Ready Player One By Ernest Cline

A riveting science fiction novel about a guy who is trying to win a virtual-reality based video game contest. What's amazing is that most of the novel happens in VR. Highly recommended.

The Believing Brain: From Ghosts and Gods to Politics and Conspiracies---How We Construct Beliefs and Reinforce Them as Truths by Michael Shermer

Another great book, with a good deal of overlap with my forthcoming book.

The Scar by China Mieville

I love Mieville, but sometimes I have to force myself through it. He's very creative, but I think it drags sometimes. This is a sequel to probably the most creative book I've ever read, Perdido Street Station.

2011


Dramatica: A New Theory of Story by Phillips & Huntley
You can get a free PDF version of this interesting book at storymind.com/free-downloads/dramatica_book.pdf

This book is a story theory book with an insanely complicated theory. I have read most of it twice and it's still hard to wrap my mind around. However, the free version is worth taking a look at if you're a fiction writer of any kind.

The Work of the Imagination by Paul L. Harris

Imagination and pretend play in children. An academic book.


The God Gene by Dean H. Hamer

A neat book about how aspects of how religious we are are genetic.


Discover Your Inner Economist by Tyler Cowan

Learned some interesting things in this, but overall I can't recommend it.


The Pig That Wants to Be Eaten: 100 Experiments for the Armchair Philosopher by Julian Baggini

Not bad.


Robopacolypse by Daniel H. Wilson

Decent science fiction book about robots and AI taking over the Earth for it's own good. It's a lot like World War Z. Recommended if you like this kind of thing.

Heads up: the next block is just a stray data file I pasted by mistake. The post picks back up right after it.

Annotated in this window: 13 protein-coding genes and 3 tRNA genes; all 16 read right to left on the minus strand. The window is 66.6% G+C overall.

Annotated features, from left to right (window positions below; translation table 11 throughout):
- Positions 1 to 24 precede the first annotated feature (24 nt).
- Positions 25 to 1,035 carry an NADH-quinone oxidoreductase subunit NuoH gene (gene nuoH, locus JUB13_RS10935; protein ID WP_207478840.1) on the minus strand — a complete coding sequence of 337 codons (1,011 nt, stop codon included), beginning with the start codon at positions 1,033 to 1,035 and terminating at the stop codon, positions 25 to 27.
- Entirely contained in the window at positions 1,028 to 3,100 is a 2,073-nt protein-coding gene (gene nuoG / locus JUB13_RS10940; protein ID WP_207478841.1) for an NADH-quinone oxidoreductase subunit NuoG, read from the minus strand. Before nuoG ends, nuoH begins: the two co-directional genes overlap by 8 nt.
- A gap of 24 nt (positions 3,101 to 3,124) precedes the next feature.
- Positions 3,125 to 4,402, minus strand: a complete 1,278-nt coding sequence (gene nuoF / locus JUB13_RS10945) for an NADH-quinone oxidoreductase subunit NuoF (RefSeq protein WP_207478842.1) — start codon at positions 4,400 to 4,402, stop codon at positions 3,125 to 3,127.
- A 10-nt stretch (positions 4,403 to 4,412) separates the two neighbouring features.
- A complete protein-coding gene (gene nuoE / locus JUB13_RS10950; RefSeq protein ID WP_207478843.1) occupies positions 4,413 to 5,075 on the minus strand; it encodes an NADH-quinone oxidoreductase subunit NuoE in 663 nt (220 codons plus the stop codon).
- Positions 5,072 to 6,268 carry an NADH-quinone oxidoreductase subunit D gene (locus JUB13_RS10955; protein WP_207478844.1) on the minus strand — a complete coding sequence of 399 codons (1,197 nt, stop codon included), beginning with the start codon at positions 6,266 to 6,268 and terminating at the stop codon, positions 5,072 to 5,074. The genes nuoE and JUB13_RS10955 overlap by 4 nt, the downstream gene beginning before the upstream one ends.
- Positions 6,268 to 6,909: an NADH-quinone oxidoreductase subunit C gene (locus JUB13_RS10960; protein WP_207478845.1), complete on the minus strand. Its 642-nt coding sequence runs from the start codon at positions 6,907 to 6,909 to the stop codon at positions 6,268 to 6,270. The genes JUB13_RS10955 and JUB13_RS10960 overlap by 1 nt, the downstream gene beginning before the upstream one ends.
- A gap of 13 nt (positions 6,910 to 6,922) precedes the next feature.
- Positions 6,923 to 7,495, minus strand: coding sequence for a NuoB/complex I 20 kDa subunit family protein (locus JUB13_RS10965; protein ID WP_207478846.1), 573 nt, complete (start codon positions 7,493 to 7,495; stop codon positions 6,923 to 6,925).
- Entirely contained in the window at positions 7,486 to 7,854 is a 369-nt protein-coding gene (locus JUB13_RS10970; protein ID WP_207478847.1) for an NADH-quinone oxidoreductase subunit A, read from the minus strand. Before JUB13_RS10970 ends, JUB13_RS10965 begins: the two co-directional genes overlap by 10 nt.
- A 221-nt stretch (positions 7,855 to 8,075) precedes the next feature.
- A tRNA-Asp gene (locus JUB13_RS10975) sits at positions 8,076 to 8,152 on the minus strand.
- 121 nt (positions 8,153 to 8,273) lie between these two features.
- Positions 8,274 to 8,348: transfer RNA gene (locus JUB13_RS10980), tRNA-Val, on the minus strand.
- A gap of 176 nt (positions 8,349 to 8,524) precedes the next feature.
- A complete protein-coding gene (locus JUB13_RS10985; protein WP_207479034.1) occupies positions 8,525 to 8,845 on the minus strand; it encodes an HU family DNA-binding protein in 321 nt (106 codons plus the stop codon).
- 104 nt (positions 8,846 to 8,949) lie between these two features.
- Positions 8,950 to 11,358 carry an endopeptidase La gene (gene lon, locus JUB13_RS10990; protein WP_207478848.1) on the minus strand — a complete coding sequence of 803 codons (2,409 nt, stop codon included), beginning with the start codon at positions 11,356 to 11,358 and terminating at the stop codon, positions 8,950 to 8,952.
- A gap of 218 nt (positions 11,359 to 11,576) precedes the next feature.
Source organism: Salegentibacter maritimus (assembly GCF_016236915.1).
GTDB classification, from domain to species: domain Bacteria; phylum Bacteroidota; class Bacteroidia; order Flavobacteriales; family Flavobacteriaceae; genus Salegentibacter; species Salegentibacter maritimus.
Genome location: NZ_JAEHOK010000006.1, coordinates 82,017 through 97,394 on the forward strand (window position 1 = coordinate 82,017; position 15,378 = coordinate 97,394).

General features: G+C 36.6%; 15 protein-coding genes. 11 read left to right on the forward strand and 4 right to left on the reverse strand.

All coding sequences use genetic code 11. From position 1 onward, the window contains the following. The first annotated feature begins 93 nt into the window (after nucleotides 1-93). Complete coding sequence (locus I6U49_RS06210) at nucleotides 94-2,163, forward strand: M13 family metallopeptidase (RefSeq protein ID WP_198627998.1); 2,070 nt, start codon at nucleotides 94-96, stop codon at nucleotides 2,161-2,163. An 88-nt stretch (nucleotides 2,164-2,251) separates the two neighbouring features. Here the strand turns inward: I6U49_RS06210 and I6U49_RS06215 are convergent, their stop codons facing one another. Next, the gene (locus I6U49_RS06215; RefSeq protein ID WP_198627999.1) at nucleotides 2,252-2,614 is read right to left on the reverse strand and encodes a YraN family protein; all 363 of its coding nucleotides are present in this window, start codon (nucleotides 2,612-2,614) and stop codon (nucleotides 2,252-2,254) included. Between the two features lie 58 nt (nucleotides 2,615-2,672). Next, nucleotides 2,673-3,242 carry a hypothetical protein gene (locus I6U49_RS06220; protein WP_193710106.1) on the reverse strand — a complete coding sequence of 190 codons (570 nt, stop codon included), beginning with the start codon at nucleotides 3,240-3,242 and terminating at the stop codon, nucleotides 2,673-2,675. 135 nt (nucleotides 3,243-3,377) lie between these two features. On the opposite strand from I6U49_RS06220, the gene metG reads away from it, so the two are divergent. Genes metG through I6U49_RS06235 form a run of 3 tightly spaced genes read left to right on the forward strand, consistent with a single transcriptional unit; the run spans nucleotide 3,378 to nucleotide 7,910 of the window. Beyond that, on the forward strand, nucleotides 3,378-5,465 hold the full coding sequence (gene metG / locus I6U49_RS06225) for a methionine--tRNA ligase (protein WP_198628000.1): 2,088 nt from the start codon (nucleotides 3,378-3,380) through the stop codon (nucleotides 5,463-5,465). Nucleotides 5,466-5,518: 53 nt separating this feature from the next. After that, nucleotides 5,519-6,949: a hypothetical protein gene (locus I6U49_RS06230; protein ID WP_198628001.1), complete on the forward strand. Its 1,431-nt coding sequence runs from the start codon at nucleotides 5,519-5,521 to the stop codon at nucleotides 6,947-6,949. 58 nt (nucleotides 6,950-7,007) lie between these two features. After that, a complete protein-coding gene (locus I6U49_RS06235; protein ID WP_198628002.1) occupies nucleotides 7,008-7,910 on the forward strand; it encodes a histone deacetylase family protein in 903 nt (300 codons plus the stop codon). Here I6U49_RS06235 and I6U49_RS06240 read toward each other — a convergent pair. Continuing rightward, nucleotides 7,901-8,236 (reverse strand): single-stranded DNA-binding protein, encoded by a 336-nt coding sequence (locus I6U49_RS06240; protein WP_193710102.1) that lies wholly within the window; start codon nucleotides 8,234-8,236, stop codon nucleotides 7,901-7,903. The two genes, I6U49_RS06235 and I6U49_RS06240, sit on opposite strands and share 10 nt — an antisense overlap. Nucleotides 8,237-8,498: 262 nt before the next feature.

Smart and Gets Things Done by Joel Sapolsky

A short, entertaining book about how to hire programmers.


The Best American Science Writing 2006 Edited by Atul Gawande


What They Didn't Teach You In Graduate School by Paul Gray and David E. Drew


Homo Aestheticus by Ellen Dissanayake

About how we evolved to make art.


Mockingjay by Suzanne Collins

Catching Fire by Suzanne Collins

The Hunger Games by Suzanne Collins

Great reads.


Moonwalking with Einstein: The Art and Science of Remembering Everything by Joshua Foer

Great book about memory, the history of people's relationship to it, and also an engaging story about how the author became a champion in the weird world of competitive memory.


*** Breaking the Spell: Religion as a Natural Phenomenon by Daniel C. Dennett

Great book. The "spell" is not religion, but our refusal to study it scientifically. Since its publication there has been a lot more study.

Towers of Midnight by Robert Jordan and Brandon Sanderson

Great book in a long series. I think the series is better because of Sanderson.

This is Not A Game by Walter Jon Williams

Especially the first half of this is rip-roaring and mind expanding. It's about alternate reality games.

Down and Out in the Magic Kingdom by Corey Doctorow

Pretty good and free on ereaders.

The Art Instinct by Denis Dutton

Fabulous, certainly for my interests.

Pictured: A Russian borzoi. I love pugs, but I think these dogs are so beautiful.